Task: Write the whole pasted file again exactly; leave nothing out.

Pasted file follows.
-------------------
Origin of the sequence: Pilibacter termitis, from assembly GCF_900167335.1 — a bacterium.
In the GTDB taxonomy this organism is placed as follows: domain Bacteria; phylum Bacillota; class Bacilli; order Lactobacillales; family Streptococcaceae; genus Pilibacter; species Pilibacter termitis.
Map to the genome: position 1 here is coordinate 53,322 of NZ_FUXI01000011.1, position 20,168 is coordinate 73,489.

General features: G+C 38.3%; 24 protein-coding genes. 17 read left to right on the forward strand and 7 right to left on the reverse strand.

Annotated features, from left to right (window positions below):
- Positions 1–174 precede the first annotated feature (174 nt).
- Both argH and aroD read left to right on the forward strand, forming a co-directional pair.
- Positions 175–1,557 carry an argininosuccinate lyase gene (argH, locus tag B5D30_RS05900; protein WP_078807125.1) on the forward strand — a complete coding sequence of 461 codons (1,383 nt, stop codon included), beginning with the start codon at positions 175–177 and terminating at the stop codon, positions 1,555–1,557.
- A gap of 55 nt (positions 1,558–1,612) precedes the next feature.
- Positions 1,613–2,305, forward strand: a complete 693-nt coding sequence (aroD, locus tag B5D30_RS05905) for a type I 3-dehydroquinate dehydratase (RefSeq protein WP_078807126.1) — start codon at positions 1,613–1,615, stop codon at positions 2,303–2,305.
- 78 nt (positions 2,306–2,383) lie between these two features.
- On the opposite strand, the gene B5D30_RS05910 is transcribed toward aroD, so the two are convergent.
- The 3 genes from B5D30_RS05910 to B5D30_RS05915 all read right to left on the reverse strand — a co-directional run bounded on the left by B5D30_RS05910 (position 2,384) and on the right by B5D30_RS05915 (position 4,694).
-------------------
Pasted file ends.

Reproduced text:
Origin of the sequence: Pilibacter termitis, from assembly GCF_900167335.1 — a bacterium.
In the GTDB taxonomy this organism is placed as follows: domain Bacteria; phylum Bacillota; class Bacilli; order Lactobacillales; family Streptococcaceae; genus Pilibacter; species Pilibacter termitis.
Map to the genome: position 1 here is coordinate 53,322 of NZ_FUXI01000011.1, position 20,168 is coordinate 73,489.

General features: G+C 38.3%; 24 protein-coding genes. 17 read left to right on the forward strand and 7 right to left on the reverse strand.

Annotated features, from left to right (window positions below):
- Positions 1–174 precede the first annotated feature (174 nt).
- Both argH and aroD read left to right on the forward strand, forming a co-directional pair.
- Positions 175–1,557 carry an argininosuccinate lyase gene (argH, locus tag B5D30_RS05900; protein WP_078807125.1) on the forward strand — a complete coding sequence of 461 codons (1,383 nt, stop codon included), beginning with the start codon at positions 175–177 and terminating at the stop codon, positions 1,555–1,557.
- A gap of 55 nt (positions 1,558–1,612) precedes the next feature.
- Positions 1,613–2,305, forward strand: a complete 693-nt coding sequence (aroD, locus tag B5D30_RS05905) for a type I 3-dehydroquinate dehydratase (RefSeq protein WP_078807126.1) — start codon at positions 1,613–1,615, stop codon at positions 2,303–2,305.
- 78 nt (positions 2,306–2,383) lie between these two features.
- On the opposite strand, the gene B5D30_RS05910 is transcribed toward aroD, so the two are convergent.
- The 3 genes from B5D30_RS05910 to B5D30_RS05915 all read right to left on the reverse strand — a co-directional run bounded on the left by B5D30_RS05910 (position 2,384) and on the right by B5D30_RS05915 (position 4,694).